Millers Marine War Risks

Page 30


The insured perils: An overview

The insured perils: An overview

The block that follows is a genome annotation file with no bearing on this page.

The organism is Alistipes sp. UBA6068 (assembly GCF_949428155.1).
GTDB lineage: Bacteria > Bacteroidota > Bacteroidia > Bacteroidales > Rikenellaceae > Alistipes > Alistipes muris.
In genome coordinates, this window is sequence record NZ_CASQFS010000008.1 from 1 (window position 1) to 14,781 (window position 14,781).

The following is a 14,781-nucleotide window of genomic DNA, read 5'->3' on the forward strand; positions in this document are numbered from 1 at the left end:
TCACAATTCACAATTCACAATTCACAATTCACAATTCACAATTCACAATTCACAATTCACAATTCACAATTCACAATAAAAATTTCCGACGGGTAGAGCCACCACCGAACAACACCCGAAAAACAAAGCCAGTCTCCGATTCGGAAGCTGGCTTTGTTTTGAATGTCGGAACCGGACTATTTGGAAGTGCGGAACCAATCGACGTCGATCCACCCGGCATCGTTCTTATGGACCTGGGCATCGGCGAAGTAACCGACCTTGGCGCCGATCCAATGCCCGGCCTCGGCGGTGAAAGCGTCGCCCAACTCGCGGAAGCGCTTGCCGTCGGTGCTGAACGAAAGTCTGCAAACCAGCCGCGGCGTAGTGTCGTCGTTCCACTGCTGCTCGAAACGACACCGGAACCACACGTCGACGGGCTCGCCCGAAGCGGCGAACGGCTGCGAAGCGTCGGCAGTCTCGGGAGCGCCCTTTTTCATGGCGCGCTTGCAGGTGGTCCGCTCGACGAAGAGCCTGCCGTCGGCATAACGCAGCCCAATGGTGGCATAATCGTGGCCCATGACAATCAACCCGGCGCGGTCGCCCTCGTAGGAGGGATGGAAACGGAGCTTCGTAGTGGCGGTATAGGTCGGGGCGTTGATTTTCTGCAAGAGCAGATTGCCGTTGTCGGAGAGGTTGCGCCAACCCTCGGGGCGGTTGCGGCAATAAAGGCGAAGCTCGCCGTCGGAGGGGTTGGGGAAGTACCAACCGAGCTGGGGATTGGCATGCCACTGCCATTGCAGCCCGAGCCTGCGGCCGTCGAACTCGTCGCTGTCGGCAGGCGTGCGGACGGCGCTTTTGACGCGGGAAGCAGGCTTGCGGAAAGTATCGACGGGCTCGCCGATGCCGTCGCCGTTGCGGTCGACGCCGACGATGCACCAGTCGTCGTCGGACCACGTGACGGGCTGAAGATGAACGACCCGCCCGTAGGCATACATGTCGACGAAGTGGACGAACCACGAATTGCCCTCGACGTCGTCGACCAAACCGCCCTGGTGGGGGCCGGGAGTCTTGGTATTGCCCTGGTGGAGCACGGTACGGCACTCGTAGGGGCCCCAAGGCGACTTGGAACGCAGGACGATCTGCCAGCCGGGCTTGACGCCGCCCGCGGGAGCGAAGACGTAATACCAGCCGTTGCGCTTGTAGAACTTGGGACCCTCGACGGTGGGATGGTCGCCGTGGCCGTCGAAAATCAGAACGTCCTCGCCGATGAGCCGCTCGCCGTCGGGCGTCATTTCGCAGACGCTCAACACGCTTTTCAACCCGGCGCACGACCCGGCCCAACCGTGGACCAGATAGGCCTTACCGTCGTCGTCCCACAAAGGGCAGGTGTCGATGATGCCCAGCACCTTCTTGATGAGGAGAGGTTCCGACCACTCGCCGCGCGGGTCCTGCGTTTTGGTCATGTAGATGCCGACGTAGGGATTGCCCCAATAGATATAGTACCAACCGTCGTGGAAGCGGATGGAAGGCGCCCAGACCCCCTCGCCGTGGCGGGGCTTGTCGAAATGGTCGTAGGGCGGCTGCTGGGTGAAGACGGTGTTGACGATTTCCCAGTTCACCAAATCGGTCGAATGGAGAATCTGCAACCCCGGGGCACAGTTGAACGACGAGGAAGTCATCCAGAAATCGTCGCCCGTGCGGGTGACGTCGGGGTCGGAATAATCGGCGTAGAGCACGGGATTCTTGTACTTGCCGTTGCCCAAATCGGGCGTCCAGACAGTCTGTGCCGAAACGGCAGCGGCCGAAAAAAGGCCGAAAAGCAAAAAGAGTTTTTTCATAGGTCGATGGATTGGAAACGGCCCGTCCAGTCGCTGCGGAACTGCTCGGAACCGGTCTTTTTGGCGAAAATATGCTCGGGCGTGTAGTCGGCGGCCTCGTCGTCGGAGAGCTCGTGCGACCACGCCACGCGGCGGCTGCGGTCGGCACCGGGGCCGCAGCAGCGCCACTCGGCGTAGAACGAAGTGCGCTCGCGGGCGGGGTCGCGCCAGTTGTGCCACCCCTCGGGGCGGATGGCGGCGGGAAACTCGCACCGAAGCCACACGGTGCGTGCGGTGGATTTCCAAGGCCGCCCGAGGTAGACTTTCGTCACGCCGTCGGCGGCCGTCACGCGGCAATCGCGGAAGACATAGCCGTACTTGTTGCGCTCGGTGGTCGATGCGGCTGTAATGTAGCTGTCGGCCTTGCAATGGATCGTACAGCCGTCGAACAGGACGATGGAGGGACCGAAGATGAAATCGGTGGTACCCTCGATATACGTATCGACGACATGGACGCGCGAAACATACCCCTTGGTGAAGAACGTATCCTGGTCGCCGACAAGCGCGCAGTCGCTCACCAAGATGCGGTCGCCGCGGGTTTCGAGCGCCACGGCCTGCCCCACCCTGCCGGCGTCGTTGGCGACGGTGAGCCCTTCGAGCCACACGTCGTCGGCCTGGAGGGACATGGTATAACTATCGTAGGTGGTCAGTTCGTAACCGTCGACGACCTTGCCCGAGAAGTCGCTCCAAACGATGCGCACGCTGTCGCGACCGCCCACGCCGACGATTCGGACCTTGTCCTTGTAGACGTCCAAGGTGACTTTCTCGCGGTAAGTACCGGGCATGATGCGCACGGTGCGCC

5.1 As is explained in Chapter 28 which considers “proximate cause” in detail, and in common with the ordinary rules of causation, a claim against a war risk underwriter will succeed only if the loss was “proximately caused” by one of the perils for which insurance is given by the policy (a rule with its roots in section 55(1) of the Marine Insurance Act 1906, and which has received very recent attention from the Court of Appeal and Supreme Court in The B Atlantic).1 In other words, the insured must show that the facts surrounding the casualty which the insured object has suffered lead to the conclusion that the loss or damage was caused by one (or more) of the perils against which the policy gives insurance cover. The purpose of this and the following chapters is to consider the decisions which have been made by the courts and, where appropriate, the practices of the London market in relation to each of them.

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